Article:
Police officers honing their riding skills in Sudbury

Article Sidebar

Article content

Police motorcycle officers from across North America have gathered in Sudbury this week to put their skills to the test.

For 21 years, the Great Lakes Police Motorcycle Training Seminar has been an opportunity for officers to come together to share their skills and knowledge and train to safely operate police motorcycles. This is the first year the four-day event has been hosted in Sudbury.

Constables Andrew Hinds and Jacques Roberge of the Greater Sudbury Police Traffic Management Unit are the co-chairs of this year’s event.

Hinds says the event was born out of a need for standardized training for motor officers in the province.

“Unfortunately, there are 32 officers throughout the years who ride motorcycles who have died in the line of duty. In order to prevent injuries, prevent collisions and ultimately reduce fatal collisions, they recognized that we had to have some kind of police-related training.”

Advertisement

Story continues below
This advertisement has not loaded yet, but your article continues below.

Article content continued

The training provided at the seminar addresses challenges specific to police duties, while also focusing on honing riding skills through seminars and riding courses.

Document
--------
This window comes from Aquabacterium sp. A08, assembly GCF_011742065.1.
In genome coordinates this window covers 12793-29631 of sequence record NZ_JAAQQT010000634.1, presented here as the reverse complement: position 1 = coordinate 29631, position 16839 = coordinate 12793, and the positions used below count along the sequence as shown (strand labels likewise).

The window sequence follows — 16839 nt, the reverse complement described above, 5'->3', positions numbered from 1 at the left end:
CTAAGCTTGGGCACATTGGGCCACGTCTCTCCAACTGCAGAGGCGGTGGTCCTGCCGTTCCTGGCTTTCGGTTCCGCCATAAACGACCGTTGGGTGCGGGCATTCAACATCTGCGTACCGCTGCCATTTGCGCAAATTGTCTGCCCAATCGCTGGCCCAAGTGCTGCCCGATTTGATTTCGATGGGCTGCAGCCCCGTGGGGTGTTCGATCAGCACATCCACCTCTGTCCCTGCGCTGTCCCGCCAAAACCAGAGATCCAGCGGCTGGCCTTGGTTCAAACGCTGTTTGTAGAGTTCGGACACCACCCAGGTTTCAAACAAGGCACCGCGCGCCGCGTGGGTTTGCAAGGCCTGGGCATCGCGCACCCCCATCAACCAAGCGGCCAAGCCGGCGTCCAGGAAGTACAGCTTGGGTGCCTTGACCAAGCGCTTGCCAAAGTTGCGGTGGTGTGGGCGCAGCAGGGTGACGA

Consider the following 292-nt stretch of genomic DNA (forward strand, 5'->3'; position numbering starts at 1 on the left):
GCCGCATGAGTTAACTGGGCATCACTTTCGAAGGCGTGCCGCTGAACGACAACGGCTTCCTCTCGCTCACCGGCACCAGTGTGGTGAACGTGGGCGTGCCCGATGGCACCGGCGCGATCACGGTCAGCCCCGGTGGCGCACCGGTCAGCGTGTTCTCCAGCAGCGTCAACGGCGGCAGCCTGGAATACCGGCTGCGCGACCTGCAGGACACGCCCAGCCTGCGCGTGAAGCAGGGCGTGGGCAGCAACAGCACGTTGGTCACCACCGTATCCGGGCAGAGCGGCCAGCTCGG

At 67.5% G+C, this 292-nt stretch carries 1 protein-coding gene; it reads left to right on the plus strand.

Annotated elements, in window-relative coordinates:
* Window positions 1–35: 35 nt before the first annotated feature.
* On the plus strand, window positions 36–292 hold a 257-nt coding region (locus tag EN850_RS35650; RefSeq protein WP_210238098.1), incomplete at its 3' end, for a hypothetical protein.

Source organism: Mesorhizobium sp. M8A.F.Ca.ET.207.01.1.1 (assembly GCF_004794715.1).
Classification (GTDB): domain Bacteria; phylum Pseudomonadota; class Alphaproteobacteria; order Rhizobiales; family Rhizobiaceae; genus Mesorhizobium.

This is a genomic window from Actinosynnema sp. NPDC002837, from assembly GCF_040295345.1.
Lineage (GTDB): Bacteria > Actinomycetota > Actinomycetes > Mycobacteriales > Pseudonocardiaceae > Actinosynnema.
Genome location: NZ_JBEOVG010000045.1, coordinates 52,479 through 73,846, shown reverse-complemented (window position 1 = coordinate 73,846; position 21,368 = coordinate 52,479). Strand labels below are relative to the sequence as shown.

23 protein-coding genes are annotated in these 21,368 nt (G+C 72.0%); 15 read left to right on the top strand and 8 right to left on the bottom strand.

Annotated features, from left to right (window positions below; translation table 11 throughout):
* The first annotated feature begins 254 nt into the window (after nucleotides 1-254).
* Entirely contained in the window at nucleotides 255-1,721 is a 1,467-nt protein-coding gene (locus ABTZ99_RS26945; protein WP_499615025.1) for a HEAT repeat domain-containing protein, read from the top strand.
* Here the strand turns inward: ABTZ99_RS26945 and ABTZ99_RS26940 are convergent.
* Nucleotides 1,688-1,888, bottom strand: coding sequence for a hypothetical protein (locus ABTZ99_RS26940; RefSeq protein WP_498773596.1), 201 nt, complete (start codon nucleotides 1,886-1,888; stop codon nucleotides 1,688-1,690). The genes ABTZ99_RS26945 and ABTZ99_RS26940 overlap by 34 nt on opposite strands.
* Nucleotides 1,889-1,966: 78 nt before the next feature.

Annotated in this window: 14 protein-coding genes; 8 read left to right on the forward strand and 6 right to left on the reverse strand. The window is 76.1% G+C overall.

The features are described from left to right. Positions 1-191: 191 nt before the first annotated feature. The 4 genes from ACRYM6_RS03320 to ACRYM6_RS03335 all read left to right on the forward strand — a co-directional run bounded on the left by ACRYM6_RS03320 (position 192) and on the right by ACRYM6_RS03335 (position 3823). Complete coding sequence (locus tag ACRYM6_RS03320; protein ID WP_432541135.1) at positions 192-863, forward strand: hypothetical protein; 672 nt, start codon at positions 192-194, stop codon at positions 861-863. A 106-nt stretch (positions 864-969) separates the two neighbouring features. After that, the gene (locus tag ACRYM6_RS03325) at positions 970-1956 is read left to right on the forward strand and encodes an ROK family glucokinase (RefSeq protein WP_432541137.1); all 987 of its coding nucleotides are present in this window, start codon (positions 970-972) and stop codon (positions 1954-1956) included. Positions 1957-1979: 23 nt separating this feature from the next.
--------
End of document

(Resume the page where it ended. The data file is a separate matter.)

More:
“It’s tough enough as it is to be a motorcycle operator; it already comes with its own inherent dangers,” Hinds says. “But when you now add in the added responsibility of police duties, it increases that danger.”

Roberge says the event is also an opportunity to connect with other officers from across the country and learn from each other.

“It creates a fellowship, right? Not everybody in a given police service has the opportunity to ride on motors. With that, you become a fellowship of different officers. You get to talk to them about their experiences. Everybody’s been very helpful here.”

This year’s event is also unique for community members.

“Out of these 21 years, it’s the first time civilians are able to attend and we’ve had a great response in terms of almost 45 civilian participants from Canada and the United States,” says Roberge.

The event is also striving to give back to the community, by raising money for the Ontario Police Memorial Fund and supporting local charities. Admission to the event is free, but spectators are asked to bring a non-perishable food item to “Fill a Ford” with items that will be donated to the Sudbury Food Bank.

Michael Vagnini, chair of the Greater Sudbury Police Services Board, says the event promises to be entertaining.

Advertisement

Story continues below
This advertisement has not loaded yet, but your article continues below.

Article content continued

“This event for our city, this is a flagship event. This is the first time it’s ever been here and I’ve got to tell you, if you want to draw an analogy, these police officers on these bikes, it’s just like the Stanley Cup Playoffs, the World Series, and the Superbowl all combined. The talent, the skill that they have, is second to none.”

The Great Lakes Police Motorcycle Training Seminar concludes Saturday with riders putting their skills to the test with riding courses and competitions. Catch the event in the parking lot of the Walmart in the South End, 2416 Long Lake Road, from 8:30 a.m. to 5:30 p.m.

sud.editorial@sunmedia.ca

Twitter: @Mia_RJensen